Supreme Court Upholds Maryland Bump Stock Ban
This week, the United States Supreme Court had the final word on whether Maryland’s 2018 law banning “rapid fire trigger activators,” mechanisms capable of increasing a firearm’s rate of fire. A legal challenge was brought by a gun-rights group called “Maryland Shall Issue,” but by refusing to hear the case, the Court let stand the lower court rulings that upheld the law as constitutional.
The UU Legislative Ministry of Maryland supported the bill, filed as HB 888 and SB 707 in 2018, because of the danger of devices like the “bump stock” used by the shooter who killed fifty-eight people and injured hundreds of others when he opened fire on concertgoers from his hotel room in Las Vegas in 2017. The law Maryland passed at its next session made it illegal to “manufacture, possess, sell, offer to sell, transfer, purchase, or receive” any device that increases the rate at which a gun’s trigger is activated or the rate the weapon fires.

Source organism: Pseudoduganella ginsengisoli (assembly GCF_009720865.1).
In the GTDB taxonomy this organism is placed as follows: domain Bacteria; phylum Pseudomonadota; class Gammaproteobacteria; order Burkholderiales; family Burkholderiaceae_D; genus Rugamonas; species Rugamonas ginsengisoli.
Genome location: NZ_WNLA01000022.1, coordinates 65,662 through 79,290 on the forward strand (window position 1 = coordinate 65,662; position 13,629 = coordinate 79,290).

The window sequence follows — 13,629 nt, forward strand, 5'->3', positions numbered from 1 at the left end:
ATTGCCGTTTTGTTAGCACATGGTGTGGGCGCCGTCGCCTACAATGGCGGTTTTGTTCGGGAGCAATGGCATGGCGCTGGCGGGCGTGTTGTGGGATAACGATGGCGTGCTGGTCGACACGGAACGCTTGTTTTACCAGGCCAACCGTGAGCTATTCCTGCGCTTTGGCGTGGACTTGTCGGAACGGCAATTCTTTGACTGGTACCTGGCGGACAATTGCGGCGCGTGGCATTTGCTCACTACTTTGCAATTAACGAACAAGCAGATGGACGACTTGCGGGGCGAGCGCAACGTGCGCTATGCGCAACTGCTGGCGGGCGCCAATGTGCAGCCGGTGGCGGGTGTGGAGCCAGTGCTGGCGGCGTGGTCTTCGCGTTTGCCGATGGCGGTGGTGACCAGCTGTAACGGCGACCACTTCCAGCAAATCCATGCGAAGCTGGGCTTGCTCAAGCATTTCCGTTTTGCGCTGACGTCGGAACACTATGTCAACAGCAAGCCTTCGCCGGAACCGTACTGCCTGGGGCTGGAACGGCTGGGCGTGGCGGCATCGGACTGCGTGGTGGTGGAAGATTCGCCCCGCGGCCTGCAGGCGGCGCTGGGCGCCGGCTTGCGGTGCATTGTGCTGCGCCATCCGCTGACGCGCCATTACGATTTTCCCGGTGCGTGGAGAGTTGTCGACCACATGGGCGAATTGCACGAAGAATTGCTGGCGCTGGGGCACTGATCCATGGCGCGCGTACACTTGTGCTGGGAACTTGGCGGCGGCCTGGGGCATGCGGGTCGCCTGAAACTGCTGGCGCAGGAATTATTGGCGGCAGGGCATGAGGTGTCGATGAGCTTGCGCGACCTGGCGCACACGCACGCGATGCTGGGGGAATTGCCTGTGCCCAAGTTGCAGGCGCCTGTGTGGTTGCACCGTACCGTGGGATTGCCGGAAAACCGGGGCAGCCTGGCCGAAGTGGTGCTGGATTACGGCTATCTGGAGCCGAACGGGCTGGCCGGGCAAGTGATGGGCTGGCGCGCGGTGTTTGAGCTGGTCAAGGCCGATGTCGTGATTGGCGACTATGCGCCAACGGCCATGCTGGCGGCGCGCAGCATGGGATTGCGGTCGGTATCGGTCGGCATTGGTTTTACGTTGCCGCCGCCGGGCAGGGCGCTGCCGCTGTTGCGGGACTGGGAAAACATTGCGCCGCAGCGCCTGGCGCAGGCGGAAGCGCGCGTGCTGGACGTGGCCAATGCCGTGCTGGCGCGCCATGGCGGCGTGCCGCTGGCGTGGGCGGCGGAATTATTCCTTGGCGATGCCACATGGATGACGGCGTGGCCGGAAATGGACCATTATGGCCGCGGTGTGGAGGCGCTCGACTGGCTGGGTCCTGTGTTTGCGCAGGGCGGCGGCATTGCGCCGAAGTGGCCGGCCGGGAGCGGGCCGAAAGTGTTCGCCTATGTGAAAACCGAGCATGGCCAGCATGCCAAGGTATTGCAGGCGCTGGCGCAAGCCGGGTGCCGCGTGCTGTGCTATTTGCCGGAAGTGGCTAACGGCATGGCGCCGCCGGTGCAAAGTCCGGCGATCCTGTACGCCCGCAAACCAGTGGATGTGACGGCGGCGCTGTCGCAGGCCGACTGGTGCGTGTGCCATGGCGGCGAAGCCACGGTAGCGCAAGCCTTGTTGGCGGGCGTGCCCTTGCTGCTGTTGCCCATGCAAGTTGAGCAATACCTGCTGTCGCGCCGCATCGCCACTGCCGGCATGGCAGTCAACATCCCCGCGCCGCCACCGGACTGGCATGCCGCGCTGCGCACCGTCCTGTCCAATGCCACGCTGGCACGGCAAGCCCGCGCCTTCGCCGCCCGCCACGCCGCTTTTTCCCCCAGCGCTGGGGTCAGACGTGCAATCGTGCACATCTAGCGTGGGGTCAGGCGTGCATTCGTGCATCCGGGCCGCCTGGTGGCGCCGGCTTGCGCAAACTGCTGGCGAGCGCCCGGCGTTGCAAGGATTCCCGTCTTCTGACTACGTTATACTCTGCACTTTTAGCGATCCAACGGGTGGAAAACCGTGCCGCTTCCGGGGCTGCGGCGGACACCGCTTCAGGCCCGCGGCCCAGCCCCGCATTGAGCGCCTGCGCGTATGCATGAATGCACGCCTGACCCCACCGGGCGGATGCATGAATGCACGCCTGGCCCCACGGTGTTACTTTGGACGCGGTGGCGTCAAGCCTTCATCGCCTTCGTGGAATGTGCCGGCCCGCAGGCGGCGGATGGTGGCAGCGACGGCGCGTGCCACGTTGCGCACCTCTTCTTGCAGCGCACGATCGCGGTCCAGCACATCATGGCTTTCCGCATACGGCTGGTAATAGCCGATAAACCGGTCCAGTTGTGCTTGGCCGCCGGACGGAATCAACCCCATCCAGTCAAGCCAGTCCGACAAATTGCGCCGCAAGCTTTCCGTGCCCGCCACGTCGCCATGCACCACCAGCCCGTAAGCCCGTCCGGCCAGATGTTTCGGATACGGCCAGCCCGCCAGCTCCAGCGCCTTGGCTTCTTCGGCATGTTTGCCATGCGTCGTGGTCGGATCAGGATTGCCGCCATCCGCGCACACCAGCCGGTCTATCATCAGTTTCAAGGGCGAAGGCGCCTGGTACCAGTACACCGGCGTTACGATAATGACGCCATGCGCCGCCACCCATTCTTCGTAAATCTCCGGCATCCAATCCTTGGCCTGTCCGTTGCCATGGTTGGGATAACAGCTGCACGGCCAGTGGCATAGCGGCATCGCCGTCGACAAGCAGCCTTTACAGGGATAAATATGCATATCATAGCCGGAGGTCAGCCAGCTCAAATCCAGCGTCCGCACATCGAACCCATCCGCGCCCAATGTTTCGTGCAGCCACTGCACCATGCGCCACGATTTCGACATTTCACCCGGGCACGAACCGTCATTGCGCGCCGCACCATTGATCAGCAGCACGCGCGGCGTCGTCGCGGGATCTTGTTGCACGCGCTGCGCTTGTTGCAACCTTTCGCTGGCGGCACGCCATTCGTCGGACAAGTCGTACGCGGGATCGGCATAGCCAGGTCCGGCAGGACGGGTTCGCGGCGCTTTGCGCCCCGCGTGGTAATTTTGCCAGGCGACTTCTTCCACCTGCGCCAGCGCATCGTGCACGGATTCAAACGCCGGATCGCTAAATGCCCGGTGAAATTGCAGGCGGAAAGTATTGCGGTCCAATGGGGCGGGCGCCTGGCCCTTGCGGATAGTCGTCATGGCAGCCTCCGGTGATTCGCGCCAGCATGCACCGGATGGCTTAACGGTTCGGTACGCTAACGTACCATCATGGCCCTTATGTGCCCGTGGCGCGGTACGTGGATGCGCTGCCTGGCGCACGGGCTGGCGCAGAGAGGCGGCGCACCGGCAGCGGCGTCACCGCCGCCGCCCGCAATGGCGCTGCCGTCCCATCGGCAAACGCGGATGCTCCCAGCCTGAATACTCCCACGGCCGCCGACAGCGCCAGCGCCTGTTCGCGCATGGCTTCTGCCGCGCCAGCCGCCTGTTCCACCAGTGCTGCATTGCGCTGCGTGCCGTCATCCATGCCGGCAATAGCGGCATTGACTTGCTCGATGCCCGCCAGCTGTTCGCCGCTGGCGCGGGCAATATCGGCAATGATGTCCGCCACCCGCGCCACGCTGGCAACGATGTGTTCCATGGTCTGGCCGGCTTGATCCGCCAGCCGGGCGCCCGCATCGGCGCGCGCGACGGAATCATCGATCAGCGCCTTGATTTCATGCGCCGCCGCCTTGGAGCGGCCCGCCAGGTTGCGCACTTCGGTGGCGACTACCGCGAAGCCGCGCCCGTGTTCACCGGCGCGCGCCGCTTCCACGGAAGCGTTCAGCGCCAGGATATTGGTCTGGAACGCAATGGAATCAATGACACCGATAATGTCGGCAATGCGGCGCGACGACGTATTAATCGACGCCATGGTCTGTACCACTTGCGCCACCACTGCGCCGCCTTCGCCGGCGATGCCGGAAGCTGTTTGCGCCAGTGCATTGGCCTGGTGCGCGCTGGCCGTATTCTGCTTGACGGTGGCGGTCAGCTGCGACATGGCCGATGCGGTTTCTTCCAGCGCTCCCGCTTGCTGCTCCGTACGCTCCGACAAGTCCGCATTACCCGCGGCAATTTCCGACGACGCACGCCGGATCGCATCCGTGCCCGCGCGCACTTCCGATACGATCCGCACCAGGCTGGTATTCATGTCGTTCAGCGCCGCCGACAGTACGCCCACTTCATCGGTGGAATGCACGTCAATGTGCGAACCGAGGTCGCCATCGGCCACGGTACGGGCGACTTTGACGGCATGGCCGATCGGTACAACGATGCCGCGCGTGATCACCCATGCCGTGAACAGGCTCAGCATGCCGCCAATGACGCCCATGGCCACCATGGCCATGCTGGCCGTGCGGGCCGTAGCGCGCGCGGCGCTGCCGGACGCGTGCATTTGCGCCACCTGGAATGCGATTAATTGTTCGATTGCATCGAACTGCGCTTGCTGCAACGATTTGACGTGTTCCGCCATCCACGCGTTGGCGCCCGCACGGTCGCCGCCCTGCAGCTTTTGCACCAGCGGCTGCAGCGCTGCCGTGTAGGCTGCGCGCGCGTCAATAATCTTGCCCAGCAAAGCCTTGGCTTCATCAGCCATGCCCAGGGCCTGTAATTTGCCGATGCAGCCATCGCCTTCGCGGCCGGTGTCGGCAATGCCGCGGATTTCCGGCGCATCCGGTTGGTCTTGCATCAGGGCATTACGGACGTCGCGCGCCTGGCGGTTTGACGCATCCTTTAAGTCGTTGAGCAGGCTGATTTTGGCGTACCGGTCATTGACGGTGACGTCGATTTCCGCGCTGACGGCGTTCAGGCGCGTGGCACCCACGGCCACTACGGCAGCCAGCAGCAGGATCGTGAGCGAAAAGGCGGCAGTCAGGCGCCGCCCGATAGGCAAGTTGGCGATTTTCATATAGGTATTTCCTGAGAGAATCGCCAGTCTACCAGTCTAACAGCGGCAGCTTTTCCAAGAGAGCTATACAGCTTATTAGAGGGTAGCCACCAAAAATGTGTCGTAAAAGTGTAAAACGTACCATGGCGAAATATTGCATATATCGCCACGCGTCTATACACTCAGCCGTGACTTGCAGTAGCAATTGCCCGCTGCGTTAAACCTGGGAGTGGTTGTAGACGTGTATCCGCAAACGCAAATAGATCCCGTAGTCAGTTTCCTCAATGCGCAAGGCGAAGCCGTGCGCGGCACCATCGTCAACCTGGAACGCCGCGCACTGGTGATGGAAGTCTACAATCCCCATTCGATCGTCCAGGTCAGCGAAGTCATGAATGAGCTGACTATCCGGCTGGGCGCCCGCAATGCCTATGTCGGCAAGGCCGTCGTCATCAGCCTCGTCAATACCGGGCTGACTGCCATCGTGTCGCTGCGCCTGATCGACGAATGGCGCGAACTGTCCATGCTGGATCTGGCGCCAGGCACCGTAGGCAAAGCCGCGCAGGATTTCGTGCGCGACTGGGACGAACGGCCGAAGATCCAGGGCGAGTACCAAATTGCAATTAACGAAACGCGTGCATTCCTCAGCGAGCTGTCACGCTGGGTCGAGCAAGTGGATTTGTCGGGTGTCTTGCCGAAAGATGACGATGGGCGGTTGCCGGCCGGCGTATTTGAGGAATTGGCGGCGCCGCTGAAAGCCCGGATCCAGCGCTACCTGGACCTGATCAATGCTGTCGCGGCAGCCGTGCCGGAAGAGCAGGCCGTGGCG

While not noticed by many or widely reported in the media, this action by the Supreme Court assures that the bill cannot be subject to any further challenge. We are grateful for this action and celebrate it as a victory for sensible legislation to protect our people from the scourge of gun violence.